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Motivations

October 22, 2014

Whatever-happens-aroundWe never know what’s motivating someone unless they tell us, and even then, people are not always honest. No one wants to say, “I’m making this decision because I’m scared and weak, and it’s the safer and easier thing to do.” I mean, seriously. Who wants to have to own that? Sometimes people make choices, and they don’t communicate about what’s driving them because they can’t face it themselves.

We’re human, and most of us long to understand. Few things feel worse than being ignored. If we make ourselves vulnerable with someone, if we reach out in an effort to make sense of something, and are left in a vacuum to figure it out on our own, it adds insult to injury. We feel we aren’t even worth a response to someone who was, or is, important to us. There’s nothing kind or compassionate about leaving someone in a communication void. And let me be clear. I’m not talking about situations with people who are unbalanced or have a total lack of boundaries, or who refuse to accept what you’ve already said a million times. Sometimes you really have no choice but to draw a hard line. And while I’m at it, let me also say that you can never be the one to help heal the heart of your inconsolable ex. Meeting for one more tea, taking one more walk, answering one more call, writing one last email…it just keeps the other party hanging on and hoping. Your intentions are probably good, but you can’t and won’t help anyone that way. If you’ve explained yourself, if you’ve communicated openly and honestly, and given the other party the chance to say whatever needs to be said, you’re both going to need some time and space. It’s hard to heal when we keep throwing salt in the wound. I’m not talking about those cases, though. I’m talking about times when we’ve been close to someone, and they make choices that are mind-boggling, unexpected, completely out of left field, and then they refuse to help us understand what’s happened.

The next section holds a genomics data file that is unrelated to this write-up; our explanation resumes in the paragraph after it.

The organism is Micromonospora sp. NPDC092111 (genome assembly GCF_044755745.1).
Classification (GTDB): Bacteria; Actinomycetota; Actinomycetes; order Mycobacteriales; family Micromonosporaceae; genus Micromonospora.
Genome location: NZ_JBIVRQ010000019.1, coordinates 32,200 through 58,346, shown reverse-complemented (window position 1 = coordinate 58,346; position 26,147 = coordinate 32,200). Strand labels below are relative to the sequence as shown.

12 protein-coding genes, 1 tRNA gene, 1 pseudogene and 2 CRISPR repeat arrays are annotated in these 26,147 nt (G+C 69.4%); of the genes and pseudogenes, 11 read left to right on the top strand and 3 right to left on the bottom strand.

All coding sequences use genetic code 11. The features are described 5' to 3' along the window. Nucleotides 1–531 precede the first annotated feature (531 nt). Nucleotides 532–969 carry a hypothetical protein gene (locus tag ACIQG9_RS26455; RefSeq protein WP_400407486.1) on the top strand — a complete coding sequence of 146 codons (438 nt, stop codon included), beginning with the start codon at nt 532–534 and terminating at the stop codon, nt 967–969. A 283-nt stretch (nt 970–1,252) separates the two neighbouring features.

This happens with romantic relationships, it happens between family members, and it happens with friends. Sometimes there’s a willingness to talk, but it’s not coupled with the ability to be truthful. You can only do what you can do, after all. You can create a safe space. You can say that you just want to understand. You can invite the other party to open up and share with you, even if it isn’t pretty. You can reassure someone that there’s nothing they could say that would make you stop loving them. But you can’t force someone to accept your invitation to be intimate, because that’s what we’re talking about, here.

Sometimes people feel threatened or envious, and they can’t imagine saying that out loud, so instead they withdraw, or they lash out, or they act out. Friendships that were once thriving are lost, because we’ve decided some feelings are ugly or shameful. Can we really tell a friend we feel jealous or insecure? What’s funny, is that the more we’re able to be truthful, the less these emotions overpower us. Because that’s what happens. When we repress something, we’re actually feeding it power. The more we push it down or reject it, the harder it comes back up. Most people would rather have an uncomfortable conversation than lose a friend. And some people might actually see bold-faced ownership of your feelings as an opportunity to deepen your bond. If you want someone to know you, you have to be willing to show yourself. Even the parts that aren’t so pretty. Especially those. If you internalize your confusion and pain about the choices being made by someone close to you, you also lose a chance to see what the friendship can sustain.